TERRY LABONTE: You know, I just feel so fortunate that I've been able to compete in the sport as long as I have, been able to do so many things that I've had the opportunity to do and still feel very fortunate to have been able to make a living at something I love doing. You know, I don't know, I never dreamed that I would be able to have a career as long as I've had. If you look at other sports, most people don't have near that opportunity to compete for as long as I've been able to.
Q: When you started out racing around Texas and realized that you could be competitive there, was there any point where you thought, hey, you know, this is a good deal and everything, and maybe if I work hard enough at it and make the right connections that I could actually go to what was Winston Cup at the time?
TERRY LABONTE: No, I never really thought about it that much probably. I was racing in Houston, Texas, actually and had the opportunity to beat Billy Hagen up there. And it was through the promoter at the race track who introduced me to Billy, and Billy started sponsoring our car down there in south Texas, and we raced in Houston and San Antonio. And he called one day and gave me the opportunity to move to North Carolina and run his Cup car five times that year. But I never really before that I never really knew if I'd ever have the opportunity or not. I think you just never know. It's probably much harder now or easier now to get in. I think it's probably harder now. It's kind of all about being in the right place at the right time and meeting the right people, I think. I think I was just lucky enough to do that.
Q: Would you have taken a Cup ride I don't mean this to sound bad about anybody, but would you have taken a Cup ride with anybody that offered it? Were you looking to get in?
TERRY LABONTE: I had never even thought about it. Honestly I never really thought about it that much. You know, just racing the short tracks down there it was a lot different back then. You didn't go home on Sunday afternoon and watch racing on TV. They weren't on TV. You didn't ride down the road listening to it on the radio because they weren't on the radio, in Texas anyway. You'd look in the newspaper on Monday and see who won the race, and that was about it. So that was really the only as much as you knew about that. The Daytona 500 was on closed circuit TV and I remember going to a theater downtown with my dad and watching it. As far as knowing really a whole lot about the sport, I never really did because you really couldn't follow it that much, especially living in Texas. Yeah, looking back, I would have probably taken a ride with anybody, as most people would have. Back then I was looking at I think back then probably 60 percent of the guys owned their own cars. They were kind of owner/drivers.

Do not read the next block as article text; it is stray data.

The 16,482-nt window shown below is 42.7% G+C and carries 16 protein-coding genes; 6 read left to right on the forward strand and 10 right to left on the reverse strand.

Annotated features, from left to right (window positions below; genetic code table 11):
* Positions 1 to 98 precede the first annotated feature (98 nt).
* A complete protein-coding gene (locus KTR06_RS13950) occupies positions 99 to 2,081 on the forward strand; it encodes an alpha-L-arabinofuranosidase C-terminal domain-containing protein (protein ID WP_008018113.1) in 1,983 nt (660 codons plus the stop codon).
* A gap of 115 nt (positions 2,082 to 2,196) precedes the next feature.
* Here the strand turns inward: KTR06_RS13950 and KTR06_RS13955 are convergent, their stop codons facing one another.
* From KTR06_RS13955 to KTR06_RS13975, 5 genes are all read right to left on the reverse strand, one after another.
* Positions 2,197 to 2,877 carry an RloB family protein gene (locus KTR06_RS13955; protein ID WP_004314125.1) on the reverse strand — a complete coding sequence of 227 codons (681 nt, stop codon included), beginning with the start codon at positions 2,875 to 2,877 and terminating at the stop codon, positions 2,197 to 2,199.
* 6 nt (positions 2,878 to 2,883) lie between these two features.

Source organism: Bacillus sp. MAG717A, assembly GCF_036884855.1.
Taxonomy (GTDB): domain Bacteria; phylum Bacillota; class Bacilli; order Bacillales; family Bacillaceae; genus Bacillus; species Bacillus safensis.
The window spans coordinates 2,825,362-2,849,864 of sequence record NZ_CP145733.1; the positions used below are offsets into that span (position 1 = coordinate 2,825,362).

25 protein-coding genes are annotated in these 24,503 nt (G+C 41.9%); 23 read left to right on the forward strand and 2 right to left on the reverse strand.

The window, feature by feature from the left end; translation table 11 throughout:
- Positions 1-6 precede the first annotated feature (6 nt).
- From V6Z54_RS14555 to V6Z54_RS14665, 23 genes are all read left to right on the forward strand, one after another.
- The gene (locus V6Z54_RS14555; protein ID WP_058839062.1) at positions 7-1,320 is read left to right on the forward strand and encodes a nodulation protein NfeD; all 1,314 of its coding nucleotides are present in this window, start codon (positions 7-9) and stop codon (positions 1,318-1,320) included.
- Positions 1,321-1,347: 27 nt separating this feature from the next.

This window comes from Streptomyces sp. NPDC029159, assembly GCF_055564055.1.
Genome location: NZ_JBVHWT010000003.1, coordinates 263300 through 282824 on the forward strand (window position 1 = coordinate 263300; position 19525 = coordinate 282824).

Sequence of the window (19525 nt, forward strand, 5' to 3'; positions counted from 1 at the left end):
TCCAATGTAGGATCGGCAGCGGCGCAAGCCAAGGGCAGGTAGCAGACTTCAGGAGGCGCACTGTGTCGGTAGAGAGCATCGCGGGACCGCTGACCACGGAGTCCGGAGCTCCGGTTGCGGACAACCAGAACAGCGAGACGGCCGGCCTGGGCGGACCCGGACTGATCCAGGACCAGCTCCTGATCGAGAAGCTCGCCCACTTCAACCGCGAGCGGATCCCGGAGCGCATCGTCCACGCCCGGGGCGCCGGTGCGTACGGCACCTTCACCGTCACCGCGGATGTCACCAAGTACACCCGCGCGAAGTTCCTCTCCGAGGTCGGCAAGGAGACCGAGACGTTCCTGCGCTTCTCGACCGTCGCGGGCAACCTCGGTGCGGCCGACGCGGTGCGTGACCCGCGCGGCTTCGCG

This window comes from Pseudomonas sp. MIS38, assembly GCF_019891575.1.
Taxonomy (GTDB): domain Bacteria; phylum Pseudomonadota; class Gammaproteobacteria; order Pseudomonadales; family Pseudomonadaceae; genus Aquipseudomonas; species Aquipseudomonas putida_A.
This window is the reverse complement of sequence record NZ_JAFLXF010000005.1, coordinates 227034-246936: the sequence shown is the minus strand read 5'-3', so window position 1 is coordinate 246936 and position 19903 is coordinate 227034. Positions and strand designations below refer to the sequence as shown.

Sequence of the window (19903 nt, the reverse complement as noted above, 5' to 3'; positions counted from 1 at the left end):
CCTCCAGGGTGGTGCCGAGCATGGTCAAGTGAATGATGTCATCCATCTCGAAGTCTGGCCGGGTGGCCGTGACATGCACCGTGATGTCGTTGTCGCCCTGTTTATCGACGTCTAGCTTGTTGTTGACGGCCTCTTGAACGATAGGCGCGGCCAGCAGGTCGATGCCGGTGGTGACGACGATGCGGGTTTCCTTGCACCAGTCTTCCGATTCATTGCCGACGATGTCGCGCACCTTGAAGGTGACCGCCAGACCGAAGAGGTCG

Q: Do you remember what your reaction was when you found out that NASCAR was going to have a playoff?
TERRY LABONTE: (Laughing) well, you know, I had mixed signals about it. I really didn't think nothing was wrong with the system they had. But I will say it has brought some excitement into leading up to the last ten races. I think it has added some excitement to it. I'm not sure I still like I'm not sure I like the way it is, but I've got to give them credit for trying to come up with something to add some excitement to it.
Q: You say you don't like the way it is. Is there something that stands out in that area, anything you'd change?
TERRY LABONTE: Well, I'm not sure you know, it's just I'm not sure what I'd change. I think there needs to be more people that have the opportunity to be in the playoffs if that's what you want to call it. I don't know, if I had to change it, I don't know what I'd do. I'd like to see our ideas, I guess, of what they wanted to come up with. So I don't know. I think the other thing that's kind of disappointing is the guy that's 11th or 12th, that they're denied the opportunity to finish in the Top 10 in points, and finishing in the Top 10 is a big deal to a team and to a sponsor, things like that. It kind of takes away a little bit from what those guys are trying to accomplish. But it does, I think, add some excitement for the guys that are in the Top 10.
Q: Terry, congratulations on a terrific career. I was actually at Darlington back on Labor Day of 1980 when you won your first Cup race. I just want to ask you, what do you remember about that day?
TERRY LABONTE: Well, that was I think the coolest thing I remember that day is all the people riding on my car to victory lane after the race. The people used to jump on your car and you'd ride to victory lane. When we got back the pictures like the next week that they were taking, there were people riding on the car and we didn't even know them. Our pit crew guys were on it but so were these others and we didn't even know them. It was just kind of one of those deals that I think I was running 3rd on the last lap. Yeah, it was the last lap. We all went down to turn 1 and David Pearson and Benny Parsons and somebody else hit the wall, and there was oil on the track. And I didn't hit the wall and so I beat Pearson back to the line before the white flag is what it was, or the white and the checkered. I passed him coming off 4 to the caution, we raced back to the caution. I beat him to the caution. We got the white, and I don't even think he saw me coming.
Q: One other question: You've been racing on a part time basis here for the last couple years. As your brother Bobby gets closer to retiring from the sport, would you advise him to do the same thing?